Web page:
The building owners want to save the Pure Oil Co. gas station and put it on National Register of Historic Places.
The city Planning and Development Department recommends denial of a rezoning request by Post Modern Brewing LLC to open a craft beer brewery and taproom at 2951 Post St. west of Willow Branch Avenue, where Riverside meets Murray Hill.
The staff report says the proposal is too intense for the residential area.
The property requires rezoning to allow the craft brewery, the outdoor sale and service of alcoholic beverages and for deviations from the zoning code on the 0.19-acre parcel.
The rezoning would change from commercial community/general-2 to planned unit development to allow the brewery, exempt the minimum distance requirement from schools and churches for sale and service of beer and wine and relax setbacks and parking requirements.
The property is adjacent to commercial community/general-2 zoning to the north, west and south, residential medium density-D to the east and a PUD northeast for 19 single-family courtyard homes under construction on the south side of College Street between Willow Branch Avenue and Rubel Street in Riverside.
The planning and development staff report said the parking demand is great and the solutions to that demand are unidentified.
“The uses allowed under the CCG-2 zoning district are plentiful and the deviation from setback to accommodate inadequate parking space is not beneficial to the character of this historic neighborhood,” it said.
Staff said the site design does not blend well with the historic pattern of development in the area.
“The intensification of the use, which requires a large amount of parking and the location of that parking on the site, could be considered out of scale for the heavily residential area,” it said.
It also said outside seating is not compatible with the character of the area.
The report mentions two attached Riverside Avondale Preservation memos, but does not state that RAP supports the project.
Post Modern Brewing, led by Andrew Suslak, bought the property in September with the intent to redevelop and reuse the former 1,346-square-foot Pure Oil Co. gas station built in 1935.
“Pure Oil Co. built 500 to 700 across the country with less than 100 left and seven are currently on the National Register (of Historic Places). We want to get it put on the register as well,” Suslak said.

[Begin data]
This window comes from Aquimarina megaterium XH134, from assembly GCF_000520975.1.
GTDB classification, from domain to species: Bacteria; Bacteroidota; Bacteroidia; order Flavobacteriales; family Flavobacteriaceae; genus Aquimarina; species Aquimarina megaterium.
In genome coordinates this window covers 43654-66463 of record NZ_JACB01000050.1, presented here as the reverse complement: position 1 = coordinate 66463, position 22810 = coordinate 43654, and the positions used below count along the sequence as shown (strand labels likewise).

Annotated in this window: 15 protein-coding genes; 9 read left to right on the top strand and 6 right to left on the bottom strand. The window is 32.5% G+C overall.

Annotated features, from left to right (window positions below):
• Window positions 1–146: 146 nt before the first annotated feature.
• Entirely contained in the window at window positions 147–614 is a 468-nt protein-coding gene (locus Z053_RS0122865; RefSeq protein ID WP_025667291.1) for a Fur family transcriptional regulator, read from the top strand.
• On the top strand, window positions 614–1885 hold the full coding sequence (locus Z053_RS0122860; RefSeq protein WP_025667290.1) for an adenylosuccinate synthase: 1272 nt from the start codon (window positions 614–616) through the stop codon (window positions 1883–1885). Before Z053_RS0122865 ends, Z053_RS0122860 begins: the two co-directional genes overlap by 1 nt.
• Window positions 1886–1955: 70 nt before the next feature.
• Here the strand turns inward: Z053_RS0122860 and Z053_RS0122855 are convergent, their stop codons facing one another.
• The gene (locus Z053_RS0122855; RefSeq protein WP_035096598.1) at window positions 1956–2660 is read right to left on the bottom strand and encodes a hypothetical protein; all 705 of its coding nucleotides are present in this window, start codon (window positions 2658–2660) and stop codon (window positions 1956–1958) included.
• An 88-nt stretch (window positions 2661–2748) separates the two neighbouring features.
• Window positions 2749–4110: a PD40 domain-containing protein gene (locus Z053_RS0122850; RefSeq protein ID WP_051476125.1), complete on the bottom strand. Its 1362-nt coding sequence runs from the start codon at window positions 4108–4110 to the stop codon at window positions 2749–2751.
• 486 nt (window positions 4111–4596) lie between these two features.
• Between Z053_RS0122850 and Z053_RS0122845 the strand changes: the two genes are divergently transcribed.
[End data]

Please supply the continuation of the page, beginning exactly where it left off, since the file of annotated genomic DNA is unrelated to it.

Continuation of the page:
The rezoning application indicated the building has been vacant for about 20 years and remembered for its purple exterior when the Purple Petunia florist and antique shop operated in the building.
Suslak and business partner Brandon Merkle want to preserve the 85-year-old building designed by architect Carl A. Peterson. The building replicates the English Tudor Cottage style to emphasize the “Romantic Suburbs” as a branding element for motorists to easily identify.
The proposed site plan shows the property will have five on-site parking spaces. Two angled parking spaces are proposed on Willow Branch Avenue and three parallel spaces are proposed along Post Street. Space also will be provided for a food truck.
The property lies within the Riverside/Avondale Historic District and the Riverside Overlay Zone.
Post Modern met with the Riverside Avondale Preservation Zoning Committee, receiving letters of support.
In support of the parking reduction, the RAP Zoning Committee wrote April 28 that it “supports the adaptive reuse of this important historic building in the manner proposed and commends the owner for the sensitive restoration that is proposed. We support the site plan and written description as presented, with the exception that we do not support right-of-way parking along Post Street.”
“People just want to see it used and we have this idea and the means to bring it to fruition,” Suslak said. RAP supports putting the brewery and taproom at the location after being vacant for about 20 years, he said.
Urban planner Jack Shad, the agent assisting Post Modern in the entitlement processes, said he was disappointed with the Planning Development staff report.
“We are very disappointed to see the Planning Department staff recommending denial because a historic building doesn’t have the parking that a new building would be required to have. At a time when the city is losing historic buildings, the government should be making it easier to restore buildings, not harder,” he said.
“It can be very expensive to rehabilitate historic buildings, especially buildings like this that have been vacant for so long. Restaurant and entertainment uses, including craft breweries, are one of the few types of businesses that can make it a worthwhile investment. If it made financial sense to put a small retail store or office in that building, someone would have done it sometime in the last 20 years.”
The rezoning application is scheduled at the Planning Commission at 1 p.m. July 23 on the Zoom platform.
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